Extremely troubling developments for Airbnb in the light of the impending IPO. For several years now, the company has actively and deliberately sought to keep hidden the true scale of the takeover of the platform by professional property managers and commercial entities, preferring instead to sell itself on its increasingly mythical 'live like a local' image. However, with full disclosure being a key and critical element of US Securities Laws, it appears that it may now finally be compelled to lay bare the real data.
The truth always comes out in the end.
"Dozens of affordable housing groups and community organizations that have long accused Airbnb of exacerbating housing shortages are taking their grievances to U.S. financial regulators just as the short-term rental giant prepares to go public.
In a letter to the U.S. Securities and Exchange Commission viewed by The Information, the groups complain that Airbnb hasn’t complied with rules limiting short-term rentals in many cities. They contend that Airbnb should be required to disclose more information to investors about how many rentals on its site are run by professional property managers"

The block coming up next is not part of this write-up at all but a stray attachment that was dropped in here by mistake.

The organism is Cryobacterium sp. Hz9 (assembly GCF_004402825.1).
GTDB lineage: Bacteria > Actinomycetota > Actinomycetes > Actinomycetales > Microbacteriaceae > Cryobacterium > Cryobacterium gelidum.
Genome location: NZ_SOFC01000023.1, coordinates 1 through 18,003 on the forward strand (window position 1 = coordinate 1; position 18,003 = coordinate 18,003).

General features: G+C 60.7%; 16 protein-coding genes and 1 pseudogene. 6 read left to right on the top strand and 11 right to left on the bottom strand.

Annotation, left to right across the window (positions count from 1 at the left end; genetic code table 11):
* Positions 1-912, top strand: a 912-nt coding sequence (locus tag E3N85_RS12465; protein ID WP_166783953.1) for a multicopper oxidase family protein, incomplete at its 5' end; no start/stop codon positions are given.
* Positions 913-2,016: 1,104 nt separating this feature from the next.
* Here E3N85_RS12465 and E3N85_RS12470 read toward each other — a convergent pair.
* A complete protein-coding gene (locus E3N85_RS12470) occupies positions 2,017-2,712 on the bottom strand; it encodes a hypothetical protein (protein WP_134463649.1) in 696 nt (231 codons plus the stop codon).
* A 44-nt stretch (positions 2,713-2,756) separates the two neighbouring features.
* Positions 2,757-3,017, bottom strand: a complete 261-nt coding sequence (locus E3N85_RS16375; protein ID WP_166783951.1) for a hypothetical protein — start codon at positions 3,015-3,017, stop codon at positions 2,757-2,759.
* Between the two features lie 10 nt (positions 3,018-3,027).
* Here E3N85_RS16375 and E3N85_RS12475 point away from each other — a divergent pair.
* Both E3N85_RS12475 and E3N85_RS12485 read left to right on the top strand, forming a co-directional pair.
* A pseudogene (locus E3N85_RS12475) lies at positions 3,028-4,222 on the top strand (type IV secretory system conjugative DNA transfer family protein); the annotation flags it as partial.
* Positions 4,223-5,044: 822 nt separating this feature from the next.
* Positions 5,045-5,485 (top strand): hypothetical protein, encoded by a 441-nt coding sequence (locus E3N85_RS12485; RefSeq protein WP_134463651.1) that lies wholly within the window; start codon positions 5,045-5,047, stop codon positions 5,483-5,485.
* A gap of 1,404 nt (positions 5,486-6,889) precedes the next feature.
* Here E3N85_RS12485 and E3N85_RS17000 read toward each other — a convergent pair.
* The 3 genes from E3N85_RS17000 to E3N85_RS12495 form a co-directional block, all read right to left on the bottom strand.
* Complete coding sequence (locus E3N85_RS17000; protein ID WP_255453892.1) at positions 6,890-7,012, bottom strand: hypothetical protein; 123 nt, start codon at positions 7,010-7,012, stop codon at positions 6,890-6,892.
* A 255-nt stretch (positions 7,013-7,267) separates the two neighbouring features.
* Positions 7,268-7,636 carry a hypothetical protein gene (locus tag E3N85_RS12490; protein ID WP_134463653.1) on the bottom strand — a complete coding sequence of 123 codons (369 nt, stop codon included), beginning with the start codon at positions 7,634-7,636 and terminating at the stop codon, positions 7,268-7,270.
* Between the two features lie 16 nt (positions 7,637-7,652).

Re: Airbnb's Chickens Coming Home To Roost
With those small percentage home host users of the platform and commercial property managers having their own account managers to assist their successful letting on Airbnb, it would be understandable that certain leeway is provided towards commercial operators in ways we probably don't know, to encourage their continued listing. Meanwhile, Home hosts receive no such benefits and as @Christine615 mentioned, are used to provide a human face to the service.
Even getting written Terms and that Extenuating Circumstances policy equitably applied is a constant battle. To suggest that all hosts should have their own Account Manager might be a wish too far, but in reality, unless Airbnb improve their handling of all resolutions to reflect accurately the Terms and Contracts, thats what would be needed.